Researchers find biomarkers for heart disease in young adults

The proteomic analysis detected differences in oxidative stress markers

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Cardiovascular diseases, or CVD, are the leading cause of mortality in the United States. As such, early detection of the risk factors for CVD allows for preventive measures to be put in place.

Many of the current risk prediction algorithms place the most emphasis on age as a contributor in developing CVD. Consequently, CVD risks for many younger adults are often underestimated. A recent study from vascular physiopathologists in Spain searched for a new method to estimate CVD risk for this population using a technique called proteomics, by quantifying risk of CVD in young adults based on the proteins found in their plasma. They were particularly interested in oxidative stress markers, because oxidative stress is associated with the development of CVD. Oxidative stress occurs when you have more free radicals than antioxidants in your body, which damages your cells.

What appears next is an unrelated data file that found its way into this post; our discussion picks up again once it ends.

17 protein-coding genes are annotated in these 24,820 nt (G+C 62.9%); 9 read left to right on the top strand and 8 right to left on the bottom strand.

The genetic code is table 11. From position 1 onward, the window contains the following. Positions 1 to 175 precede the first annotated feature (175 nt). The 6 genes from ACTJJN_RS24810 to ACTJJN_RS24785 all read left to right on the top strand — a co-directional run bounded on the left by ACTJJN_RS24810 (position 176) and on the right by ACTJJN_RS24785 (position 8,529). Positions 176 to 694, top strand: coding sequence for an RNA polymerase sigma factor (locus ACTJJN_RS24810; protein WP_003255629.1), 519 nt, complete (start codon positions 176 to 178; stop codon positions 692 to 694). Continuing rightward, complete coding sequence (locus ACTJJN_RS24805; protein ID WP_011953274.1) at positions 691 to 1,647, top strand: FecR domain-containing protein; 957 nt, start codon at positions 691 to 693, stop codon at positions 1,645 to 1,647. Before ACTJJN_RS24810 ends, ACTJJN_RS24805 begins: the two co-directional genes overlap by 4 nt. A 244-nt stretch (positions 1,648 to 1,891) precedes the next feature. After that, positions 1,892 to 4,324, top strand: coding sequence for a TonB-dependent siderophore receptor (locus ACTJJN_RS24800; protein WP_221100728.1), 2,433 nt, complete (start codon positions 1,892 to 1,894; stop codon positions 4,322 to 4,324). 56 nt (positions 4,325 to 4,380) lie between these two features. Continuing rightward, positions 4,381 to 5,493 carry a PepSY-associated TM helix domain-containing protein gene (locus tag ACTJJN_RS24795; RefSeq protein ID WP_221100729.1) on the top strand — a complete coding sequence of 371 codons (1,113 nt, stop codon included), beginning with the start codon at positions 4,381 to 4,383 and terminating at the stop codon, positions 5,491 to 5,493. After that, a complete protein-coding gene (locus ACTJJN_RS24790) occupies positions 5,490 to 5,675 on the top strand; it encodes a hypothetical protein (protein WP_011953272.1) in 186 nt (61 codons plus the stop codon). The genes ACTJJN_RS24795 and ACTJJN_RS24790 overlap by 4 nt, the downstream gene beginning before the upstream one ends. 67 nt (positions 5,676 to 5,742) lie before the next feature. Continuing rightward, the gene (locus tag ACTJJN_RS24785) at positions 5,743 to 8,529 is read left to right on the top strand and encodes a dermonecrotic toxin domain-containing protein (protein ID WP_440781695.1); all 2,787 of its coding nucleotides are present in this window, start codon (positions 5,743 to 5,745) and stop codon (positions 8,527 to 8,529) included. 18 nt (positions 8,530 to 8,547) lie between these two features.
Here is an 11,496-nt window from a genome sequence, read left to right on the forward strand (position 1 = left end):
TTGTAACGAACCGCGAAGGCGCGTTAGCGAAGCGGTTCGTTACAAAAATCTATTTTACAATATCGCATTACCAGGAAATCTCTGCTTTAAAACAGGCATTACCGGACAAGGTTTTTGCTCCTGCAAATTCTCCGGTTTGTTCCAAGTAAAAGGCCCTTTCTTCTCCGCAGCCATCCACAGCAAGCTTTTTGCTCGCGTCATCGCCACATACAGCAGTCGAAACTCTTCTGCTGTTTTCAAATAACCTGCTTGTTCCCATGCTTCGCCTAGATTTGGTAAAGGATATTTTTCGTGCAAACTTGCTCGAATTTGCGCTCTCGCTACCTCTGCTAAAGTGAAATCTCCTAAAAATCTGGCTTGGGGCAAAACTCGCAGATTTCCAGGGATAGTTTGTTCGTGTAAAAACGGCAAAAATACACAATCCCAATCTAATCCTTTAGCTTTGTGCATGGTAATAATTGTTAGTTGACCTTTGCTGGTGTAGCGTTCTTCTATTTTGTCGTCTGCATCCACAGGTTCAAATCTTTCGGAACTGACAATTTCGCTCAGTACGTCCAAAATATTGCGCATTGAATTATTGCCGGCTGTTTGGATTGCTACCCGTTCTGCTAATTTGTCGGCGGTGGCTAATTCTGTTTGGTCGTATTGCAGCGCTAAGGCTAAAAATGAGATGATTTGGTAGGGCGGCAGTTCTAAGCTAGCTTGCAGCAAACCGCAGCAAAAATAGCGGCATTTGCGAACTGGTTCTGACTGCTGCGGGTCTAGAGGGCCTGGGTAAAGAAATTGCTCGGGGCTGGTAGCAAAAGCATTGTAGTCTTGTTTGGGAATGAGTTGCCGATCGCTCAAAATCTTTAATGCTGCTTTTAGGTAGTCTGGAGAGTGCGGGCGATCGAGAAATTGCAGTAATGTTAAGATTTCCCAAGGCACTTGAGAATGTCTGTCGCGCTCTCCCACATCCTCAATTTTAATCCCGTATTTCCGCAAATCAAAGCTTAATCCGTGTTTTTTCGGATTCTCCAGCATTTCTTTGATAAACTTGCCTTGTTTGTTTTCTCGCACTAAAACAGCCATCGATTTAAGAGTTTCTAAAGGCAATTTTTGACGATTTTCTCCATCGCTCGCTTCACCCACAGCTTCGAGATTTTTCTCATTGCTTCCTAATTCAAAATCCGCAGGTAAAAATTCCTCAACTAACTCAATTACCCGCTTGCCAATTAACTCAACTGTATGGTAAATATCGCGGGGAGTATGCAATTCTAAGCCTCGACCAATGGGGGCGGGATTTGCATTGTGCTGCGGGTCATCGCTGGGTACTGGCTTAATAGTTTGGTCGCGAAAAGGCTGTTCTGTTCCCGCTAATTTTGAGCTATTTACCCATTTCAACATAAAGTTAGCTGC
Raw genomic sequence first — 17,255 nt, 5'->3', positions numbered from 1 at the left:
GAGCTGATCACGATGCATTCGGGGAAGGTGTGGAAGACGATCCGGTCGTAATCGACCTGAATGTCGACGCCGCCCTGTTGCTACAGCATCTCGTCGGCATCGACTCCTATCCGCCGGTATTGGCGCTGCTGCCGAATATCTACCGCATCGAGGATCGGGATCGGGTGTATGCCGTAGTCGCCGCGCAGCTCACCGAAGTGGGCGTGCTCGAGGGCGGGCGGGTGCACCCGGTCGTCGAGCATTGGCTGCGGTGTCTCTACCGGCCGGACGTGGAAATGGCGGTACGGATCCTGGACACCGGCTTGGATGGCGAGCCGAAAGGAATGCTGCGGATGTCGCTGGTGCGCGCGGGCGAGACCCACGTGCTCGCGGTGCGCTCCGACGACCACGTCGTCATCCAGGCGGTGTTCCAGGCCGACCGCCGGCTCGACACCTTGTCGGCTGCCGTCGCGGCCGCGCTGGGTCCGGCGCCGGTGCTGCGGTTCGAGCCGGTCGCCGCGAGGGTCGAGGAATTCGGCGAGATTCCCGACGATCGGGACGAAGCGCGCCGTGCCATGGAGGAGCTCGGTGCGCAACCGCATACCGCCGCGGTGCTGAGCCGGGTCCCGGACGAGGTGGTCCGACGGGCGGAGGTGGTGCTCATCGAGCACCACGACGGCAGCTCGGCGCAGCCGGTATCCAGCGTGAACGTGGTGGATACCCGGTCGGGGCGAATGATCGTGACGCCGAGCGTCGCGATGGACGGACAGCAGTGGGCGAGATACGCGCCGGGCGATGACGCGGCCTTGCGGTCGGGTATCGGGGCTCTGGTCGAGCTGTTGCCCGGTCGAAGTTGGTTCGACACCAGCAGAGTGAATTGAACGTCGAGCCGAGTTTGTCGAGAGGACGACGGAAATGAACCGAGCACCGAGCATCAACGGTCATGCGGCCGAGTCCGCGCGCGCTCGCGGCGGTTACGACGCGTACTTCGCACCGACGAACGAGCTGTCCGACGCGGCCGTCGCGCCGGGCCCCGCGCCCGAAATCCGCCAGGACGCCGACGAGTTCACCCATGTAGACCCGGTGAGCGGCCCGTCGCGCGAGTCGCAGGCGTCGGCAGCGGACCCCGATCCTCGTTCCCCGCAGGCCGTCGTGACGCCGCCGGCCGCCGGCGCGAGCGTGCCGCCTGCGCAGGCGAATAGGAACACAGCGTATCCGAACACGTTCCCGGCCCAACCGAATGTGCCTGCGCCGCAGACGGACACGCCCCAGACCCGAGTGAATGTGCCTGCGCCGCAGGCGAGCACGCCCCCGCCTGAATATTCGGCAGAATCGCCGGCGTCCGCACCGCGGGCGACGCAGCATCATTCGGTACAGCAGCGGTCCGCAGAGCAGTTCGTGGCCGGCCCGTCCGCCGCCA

The study placed younger adults into three groups: healthy participants, participants with risk factors for CVD, and those who had already experienced a cardiovascular event. Among the proteins found in the participants' plasma samples, the team identified more irreversible oxidation of certain amino acids in those who had experienced a cardiovascular event, compared to healthy adults. 

The results indicate that oxidation is progressive with the development of CVD. Additionally, there were increases in the antioxidant response for both the adults with CVD risk factors and patients who had already experienced a cardiovascular event. This antioxidant boost is assumed to be a response to the increased oxidative stress seen with CVD.

Ultimately, these results revealed exciting findings that both markers of oxidative stress and the antioxidant response are altered in those at risk for CVD. Thus, these biomarkers may be clinically useful in developing better tests to quantify the risk of CVD in young adults.